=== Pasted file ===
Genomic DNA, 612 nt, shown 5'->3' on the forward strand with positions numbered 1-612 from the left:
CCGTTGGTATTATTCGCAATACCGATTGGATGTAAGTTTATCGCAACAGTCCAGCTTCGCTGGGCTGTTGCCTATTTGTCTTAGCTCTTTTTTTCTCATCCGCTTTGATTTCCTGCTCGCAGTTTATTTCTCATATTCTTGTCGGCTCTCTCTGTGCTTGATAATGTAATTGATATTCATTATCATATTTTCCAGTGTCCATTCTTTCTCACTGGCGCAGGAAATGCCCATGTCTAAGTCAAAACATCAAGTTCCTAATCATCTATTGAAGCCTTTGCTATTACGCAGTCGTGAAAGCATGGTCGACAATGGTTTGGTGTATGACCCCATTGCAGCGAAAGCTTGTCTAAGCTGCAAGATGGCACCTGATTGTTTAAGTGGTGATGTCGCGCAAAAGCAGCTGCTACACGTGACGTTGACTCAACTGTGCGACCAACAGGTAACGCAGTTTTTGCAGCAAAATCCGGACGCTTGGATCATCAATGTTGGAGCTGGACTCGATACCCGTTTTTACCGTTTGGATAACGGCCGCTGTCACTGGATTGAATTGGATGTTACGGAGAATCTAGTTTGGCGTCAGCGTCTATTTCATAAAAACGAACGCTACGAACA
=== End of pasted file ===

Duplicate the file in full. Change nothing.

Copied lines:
Genomic DNA, 612 nt, shown 5'->3' on the forward strand with positions numbered 1-612 from the left:
CCGTTGGTATTATTCGCAATACCGATTGGATGTAAGTTTATCGCAACAGTCCAGCTTCGCTGGGCTGTTGCCTATTTGTCTTAGCTCTTTTTTTCTCATCCGCTTTGATTTCCTGCTCGCAGTTTATTTCTCATATTCTTGTCGGCTCTCTCTGTGCTTGATAATGTAATTGATATTCATTATCATATTTTCCAGTGTCCATTCTTTCTCACTGGCGCAGGAAATGCCCATGTCTAAGTCAAAACATCAAGTTCCTAATCATCTATTGAAGCCTTTGCTATTACGCAGTCGTGAAAGCATGGTCGACAATGGTTTGGTGTATGACCCCATTGCAGCGAAAGCTTGTCTAAGCTGCAAGATGGCACCTGATTGTTTAAGTGGTGATGTCGCGCAAAAGCAGCTGCTACACGTGACGTTGACTCAACTGTGCGACCAACAGGTAACGCAGTTTTTGCAGCAAAATCCGGACGCTTGGATCATCAATGTTGGAGCTGGACTCGATACCCGTTTTTACCGTTTGGATAACGGCCGCTGTCACTGGATTGAATTGGATGTTACGGAGAATCTAGTTTGGCGTCAGCGTCTATTTCATAAAAACGAACGCTACGAACA